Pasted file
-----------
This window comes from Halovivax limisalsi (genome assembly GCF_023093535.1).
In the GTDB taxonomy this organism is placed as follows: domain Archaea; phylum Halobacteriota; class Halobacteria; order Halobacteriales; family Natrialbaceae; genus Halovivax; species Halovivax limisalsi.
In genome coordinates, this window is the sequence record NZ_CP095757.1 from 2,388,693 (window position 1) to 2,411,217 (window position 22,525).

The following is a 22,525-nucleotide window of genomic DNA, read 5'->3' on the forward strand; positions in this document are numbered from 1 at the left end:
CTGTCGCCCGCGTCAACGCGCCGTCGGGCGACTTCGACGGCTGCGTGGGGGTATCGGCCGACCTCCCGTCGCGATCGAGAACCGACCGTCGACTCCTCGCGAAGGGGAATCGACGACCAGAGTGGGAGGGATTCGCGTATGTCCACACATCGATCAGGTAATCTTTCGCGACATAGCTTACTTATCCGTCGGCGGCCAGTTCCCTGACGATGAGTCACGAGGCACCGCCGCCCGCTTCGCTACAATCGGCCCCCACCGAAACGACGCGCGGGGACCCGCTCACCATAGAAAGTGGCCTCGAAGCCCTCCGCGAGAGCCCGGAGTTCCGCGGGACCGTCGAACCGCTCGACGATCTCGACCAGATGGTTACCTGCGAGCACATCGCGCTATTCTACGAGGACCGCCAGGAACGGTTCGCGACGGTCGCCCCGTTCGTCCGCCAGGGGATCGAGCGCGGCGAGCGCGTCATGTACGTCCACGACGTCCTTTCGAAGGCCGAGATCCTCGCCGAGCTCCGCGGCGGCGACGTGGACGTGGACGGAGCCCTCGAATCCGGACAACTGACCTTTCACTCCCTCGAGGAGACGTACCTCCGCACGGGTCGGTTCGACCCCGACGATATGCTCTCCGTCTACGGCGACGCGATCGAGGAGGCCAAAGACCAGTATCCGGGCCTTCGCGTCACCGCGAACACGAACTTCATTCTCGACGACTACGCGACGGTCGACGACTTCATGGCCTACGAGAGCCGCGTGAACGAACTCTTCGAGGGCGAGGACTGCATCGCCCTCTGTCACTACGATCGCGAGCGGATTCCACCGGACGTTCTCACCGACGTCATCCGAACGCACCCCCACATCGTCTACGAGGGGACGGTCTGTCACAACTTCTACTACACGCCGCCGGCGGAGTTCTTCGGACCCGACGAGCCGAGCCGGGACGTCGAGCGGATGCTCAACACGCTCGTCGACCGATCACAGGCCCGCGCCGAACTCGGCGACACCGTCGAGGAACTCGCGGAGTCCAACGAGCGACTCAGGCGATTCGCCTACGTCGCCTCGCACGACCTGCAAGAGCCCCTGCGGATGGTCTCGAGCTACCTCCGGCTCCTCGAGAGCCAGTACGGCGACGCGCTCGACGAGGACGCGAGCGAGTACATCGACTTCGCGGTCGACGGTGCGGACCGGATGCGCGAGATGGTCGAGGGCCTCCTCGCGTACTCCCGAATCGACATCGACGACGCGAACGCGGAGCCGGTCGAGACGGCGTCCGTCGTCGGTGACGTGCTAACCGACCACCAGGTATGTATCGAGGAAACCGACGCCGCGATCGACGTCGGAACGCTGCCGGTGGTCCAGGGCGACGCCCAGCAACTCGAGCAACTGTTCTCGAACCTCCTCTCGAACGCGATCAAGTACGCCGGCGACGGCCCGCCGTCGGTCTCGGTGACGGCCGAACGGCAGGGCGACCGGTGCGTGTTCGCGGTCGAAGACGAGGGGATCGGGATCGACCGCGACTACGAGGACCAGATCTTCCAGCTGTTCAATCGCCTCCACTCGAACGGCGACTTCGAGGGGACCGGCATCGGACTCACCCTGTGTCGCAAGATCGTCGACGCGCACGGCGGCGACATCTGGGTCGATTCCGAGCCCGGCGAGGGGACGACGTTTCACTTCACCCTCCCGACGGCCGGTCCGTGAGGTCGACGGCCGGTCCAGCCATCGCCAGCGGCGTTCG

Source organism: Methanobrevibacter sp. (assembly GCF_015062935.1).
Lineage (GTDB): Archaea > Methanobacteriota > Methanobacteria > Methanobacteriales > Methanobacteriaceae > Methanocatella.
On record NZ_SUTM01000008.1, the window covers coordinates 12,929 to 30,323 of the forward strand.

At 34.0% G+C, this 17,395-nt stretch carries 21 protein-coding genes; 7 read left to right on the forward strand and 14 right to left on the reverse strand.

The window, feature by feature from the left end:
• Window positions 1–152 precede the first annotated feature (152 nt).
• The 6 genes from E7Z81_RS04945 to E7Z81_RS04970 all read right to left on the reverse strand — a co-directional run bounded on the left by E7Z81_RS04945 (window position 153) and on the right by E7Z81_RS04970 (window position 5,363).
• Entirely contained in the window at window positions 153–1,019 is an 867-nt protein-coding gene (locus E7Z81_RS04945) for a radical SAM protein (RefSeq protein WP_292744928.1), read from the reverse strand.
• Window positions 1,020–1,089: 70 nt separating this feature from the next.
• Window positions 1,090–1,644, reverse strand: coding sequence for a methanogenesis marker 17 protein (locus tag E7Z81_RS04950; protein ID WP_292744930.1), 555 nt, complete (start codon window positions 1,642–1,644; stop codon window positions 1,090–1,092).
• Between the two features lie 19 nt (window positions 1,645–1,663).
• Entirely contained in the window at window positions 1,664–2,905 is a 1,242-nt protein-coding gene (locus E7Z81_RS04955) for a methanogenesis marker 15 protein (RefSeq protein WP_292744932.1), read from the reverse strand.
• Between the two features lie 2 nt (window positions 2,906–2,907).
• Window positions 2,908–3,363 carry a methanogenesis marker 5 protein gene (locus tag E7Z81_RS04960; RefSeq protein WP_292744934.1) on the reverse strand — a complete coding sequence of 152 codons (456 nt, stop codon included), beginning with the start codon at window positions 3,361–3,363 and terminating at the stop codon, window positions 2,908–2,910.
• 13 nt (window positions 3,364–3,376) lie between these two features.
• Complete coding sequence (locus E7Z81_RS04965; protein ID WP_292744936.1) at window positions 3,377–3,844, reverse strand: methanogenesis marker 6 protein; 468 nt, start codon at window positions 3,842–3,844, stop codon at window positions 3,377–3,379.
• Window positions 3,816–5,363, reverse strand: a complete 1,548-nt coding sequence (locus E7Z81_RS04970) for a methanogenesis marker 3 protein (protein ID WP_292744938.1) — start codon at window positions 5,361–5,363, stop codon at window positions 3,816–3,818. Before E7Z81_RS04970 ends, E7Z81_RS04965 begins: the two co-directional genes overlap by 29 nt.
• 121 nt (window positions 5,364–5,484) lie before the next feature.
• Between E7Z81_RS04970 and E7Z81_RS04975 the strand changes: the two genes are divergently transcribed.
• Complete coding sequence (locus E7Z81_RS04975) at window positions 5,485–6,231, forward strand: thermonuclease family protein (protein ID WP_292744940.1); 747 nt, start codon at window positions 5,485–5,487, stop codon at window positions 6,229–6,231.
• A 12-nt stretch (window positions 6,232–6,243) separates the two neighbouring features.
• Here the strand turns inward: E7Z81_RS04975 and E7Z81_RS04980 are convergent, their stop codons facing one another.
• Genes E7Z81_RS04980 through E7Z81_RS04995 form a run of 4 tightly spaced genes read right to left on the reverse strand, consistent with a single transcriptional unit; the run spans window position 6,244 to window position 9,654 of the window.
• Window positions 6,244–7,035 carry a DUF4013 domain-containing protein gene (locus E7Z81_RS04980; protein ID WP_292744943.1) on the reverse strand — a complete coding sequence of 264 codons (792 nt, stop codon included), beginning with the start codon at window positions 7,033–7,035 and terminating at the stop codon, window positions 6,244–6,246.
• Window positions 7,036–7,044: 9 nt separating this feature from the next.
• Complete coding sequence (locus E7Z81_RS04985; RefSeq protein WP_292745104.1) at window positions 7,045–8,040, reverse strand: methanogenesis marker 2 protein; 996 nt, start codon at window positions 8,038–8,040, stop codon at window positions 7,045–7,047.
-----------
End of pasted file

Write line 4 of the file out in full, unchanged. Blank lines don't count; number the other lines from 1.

The following is a 22,525-nucleotide window of genomic DNA, read 5'->3' on the forward strand; positions in this document are numbered from 1 at the left end: